Local News

Tropical Spiderwort Weed Proves Troubling Above, Below Ground

Posted August 29, 2003

— A new weed, called tropical spiderwort, has popped up in North Carolina and could bring big problems for farmers and homeowners.

"In Georgia, for example, where a couple of years ago it was almost a curiosity, it is now a very serious problem," said Dr. Alan York, a researcher at North Carolina State University.

York is a weed scientist who carefully examines pots growing in a high-security greenhouse at N.C. State.

Tropical spiderwort was first spotted in North Carolina about two years ago. It flowers above and below the soil.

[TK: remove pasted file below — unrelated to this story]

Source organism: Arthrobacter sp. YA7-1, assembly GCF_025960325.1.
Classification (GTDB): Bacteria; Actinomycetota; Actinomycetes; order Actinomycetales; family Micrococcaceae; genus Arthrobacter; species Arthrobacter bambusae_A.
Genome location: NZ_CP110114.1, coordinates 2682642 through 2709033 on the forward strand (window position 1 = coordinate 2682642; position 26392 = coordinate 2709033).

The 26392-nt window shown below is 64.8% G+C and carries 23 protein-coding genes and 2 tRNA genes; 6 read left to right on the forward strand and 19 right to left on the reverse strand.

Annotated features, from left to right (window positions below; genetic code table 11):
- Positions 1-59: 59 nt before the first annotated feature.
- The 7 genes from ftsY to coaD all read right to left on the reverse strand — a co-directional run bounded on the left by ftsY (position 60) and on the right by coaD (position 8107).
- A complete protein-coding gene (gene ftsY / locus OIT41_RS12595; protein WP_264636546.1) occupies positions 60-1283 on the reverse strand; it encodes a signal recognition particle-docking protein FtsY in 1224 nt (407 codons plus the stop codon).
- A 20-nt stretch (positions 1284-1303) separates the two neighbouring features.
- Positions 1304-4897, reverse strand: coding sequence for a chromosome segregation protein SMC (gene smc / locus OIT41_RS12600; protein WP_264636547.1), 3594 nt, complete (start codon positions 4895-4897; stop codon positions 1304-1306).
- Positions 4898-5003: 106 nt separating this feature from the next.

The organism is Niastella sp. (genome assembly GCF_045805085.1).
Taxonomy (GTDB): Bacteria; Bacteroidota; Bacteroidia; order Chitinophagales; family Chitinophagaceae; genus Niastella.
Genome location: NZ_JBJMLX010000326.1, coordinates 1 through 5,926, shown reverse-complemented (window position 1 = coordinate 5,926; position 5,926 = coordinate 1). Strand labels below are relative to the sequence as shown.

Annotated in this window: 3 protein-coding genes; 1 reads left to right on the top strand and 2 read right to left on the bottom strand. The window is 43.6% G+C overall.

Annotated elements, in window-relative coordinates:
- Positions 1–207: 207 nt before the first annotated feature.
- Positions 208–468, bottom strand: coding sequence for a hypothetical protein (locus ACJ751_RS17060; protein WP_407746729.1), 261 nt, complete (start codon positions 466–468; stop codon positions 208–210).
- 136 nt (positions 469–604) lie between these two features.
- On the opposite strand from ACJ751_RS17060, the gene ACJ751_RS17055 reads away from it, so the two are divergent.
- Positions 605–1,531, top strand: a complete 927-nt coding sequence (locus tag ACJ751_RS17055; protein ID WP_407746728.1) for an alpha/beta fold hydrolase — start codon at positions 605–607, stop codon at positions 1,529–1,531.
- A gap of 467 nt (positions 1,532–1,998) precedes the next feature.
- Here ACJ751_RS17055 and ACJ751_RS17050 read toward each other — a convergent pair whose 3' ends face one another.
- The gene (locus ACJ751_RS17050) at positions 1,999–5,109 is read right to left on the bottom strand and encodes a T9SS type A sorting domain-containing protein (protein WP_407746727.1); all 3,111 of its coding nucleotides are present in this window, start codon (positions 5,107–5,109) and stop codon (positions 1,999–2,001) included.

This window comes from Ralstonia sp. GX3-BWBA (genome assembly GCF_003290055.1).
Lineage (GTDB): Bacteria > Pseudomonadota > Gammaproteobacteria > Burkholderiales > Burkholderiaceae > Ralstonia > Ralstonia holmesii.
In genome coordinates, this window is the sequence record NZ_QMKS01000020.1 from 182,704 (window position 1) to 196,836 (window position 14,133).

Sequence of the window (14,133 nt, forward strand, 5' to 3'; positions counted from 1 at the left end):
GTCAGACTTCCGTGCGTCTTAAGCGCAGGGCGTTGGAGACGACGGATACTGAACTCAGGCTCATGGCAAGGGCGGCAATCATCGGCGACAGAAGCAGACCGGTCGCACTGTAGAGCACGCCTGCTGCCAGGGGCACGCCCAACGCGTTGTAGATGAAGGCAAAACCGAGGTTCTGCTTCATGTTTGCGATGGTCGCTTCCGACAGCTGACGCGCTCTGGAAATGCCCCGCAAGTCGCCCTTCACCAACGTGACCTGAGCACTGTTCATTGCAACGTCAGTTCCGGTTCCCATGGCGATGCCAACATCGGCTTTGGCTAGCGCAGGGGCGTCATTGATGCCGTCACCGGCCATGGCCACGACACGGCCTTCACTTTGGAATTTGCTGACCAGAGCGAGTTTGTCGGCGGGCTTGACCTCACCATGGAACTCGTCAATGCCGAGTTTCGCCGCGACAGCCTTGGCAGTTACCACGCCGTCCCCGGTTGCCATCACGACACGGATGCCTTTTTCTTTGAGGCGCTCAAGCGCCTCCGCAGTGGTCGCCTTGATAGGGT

"These flowers don't open, so they aren't going be a pretty yellow or purple or any color flower, but there will be seed formed within here," York explained.

The seed spreads the federally-listed noxious weed from above and below, but that is not the only reason it is so troubling.

"The real concern with this weed is because it's so difficult to control with our typical herbicide control programs," York said. The plant is not hurt by the most commonly used herbicides.

Tropical spiderwort

looks a lot like a common weed, called

dayflower

.

To identify tropical spiderwort, pull the weed out of the ground and look for the small white nodules that grow at the root.

Tropical spiderwort is already a major problem in cotton and peanut fields in Georgia and Florida. Both crops are grown in North Carolina.

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